At the time of writing this, it’s unclear when any new regulations would come into effect.
Part 3 of the Proposed Regulations: Risks Related to Platforms
Any start-up considering crypto assets, as a potential avenue for financing, need to be aware of the risks associated with these Platforms. These include:
The regulators are looking to have Platforms that build consumer confidence, expand business in Canada and globally, foster greater market integrity, provide clarity, and protect investors. These are objectives are similar to those of traditional exchanges such as the TSX and the TSX-V. Currently there are no Platforms recognized as an exchange or otherwise authorized to operate as a marketplace or dealer in Canada.
The consultation paper seeks input from the fintech community, market participants, investors and other stakeholders looking at how regulatory requirements may be tailored for crypto-asset trading Platforms operating in Canada. Comments are due by May 15, 2019 and include the following areas:
5.2.1 Custody and Verification of Assets
The regulations contemplate requiring that Platforms obtain SOC Type II reports as well as yet-to-be determined standards specific to crypto assets if they are seeking registration as an investment dealer and IIROC membership.
Traditional custodians that hold assets for clients typically engage an independent auditor to perform an audit of the custodian's internal controls and prepare an assurance report, such as SOC 1 and SOC 2 Reports, pertaining to the design of the controls (Type I Report) and a report assessing whether such controls are operating as intended (Type II Report).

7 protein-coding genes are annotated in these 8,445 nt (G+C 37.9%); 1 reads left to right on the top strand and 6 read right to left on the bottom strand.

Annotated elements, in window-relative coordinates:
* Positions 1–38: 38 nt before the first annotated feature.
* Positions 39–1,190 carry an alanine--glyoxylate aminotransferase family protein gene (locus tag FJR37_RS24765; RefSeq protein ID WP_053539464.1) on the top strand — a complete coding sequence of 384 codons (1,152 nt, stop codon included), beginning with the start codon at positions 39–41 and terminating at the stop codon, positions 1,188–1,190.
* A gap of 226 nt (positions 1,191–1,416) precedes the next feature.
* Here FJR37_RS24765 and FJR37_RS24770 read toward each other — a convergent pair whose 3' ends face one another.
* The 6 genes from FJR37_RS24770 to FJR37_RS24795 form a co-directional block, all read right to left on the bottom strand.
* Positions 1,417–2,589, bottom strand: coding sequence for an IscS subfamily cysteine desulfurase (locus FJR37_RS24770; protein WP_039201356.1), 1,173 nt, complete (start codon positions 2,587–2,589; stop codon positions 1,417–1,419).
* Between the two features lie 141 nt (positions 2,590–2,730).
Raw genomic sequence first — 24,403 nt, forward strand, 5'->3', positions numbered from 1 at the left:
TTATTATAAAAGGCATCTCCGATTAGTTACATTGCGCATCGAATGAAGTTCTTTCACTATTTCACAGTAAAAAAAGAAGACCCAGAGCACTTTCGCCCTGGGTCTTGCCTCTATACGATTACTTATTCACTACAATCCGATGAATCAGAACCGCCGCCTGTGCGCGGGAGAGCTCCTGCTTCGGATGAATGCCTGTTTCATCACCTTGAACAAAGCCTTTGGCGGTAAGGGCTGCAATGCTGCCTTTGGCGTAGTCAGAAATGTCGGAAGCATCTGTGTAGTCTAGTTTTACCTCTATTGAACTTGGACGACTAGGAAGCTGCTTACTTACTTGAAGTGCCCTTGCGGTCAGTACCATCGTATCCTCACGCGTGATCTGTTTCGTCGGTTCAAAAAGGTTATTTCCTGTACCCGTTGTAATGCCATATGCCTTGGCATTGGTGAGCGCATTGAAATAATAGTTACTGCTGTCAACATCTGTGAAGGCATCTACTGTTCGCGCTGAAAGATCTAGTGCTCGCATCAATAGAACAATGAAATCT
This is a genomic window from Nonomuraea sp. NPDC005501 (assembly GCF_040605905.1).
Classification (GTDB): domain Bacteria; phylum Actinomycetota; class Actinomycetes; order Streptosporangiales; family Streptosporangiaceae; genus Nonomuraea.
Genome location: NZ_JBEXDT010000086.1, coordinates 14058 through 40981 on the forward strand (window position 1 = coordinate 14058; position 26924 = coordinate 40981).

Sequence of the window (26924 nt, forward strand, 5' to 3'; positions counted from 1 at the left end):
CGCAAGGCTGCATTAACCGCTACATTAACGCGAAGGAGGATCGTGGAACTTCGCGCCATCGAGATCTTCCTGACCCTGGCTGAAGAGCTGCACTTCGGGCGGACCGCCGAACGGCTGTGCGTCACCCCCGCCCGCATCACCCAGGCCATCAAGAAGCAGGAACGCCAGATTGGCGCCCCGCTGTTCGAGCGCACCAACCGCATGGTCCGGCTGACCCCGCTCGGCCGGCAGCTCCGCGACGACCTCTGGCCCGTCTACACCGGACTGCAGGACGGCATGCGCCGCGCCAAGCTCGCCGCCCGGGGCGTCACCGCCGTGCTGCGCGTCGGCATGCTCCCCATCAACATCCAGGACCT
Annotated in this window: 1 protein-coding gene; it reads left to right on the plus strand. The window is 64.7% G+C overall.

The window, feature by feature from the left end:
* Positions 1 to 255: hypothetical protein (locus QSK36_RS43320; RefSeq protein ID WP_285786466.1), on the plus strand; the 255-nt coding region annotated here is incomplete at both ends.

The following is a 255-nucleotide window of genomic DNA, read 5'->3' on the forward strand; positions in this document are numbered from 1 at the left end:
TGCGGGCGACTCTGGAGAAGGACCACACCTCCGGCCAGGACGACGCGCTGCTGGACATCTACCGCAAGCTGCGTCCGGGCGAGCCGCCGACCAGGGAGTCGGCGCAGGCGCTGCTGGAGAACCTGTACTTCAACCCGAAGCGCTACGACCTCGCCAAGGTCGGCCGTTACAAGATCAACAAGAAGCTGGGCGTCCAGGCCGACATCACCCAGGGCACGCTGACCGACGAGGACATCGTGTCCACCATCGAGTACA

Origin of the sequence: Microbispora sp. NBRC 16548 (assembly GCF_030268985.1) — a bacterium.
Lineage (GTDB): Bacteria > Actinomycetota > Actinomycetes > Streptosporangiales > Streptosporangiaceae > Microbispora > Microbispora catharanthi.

There have been challenges with crypto asset custodians and Platforms obtaining SOC 2, Type II Reports, in part due to the novel nature of crypto asset custody solutions and the limited period of time that Platforms have been in operation to allow for the testing of internal controls.
5.2.2 Price Determination
Platforms will be required to foster price discovery for the crypto assets they offer for trading. Where the Platform or an affiliate acts as a market maker and provides quotes, the mechanisms for determining those quotes are expected to be available to participants. When trading as a market maker against its participants, a Platform will also be required to provide participants with a fair price.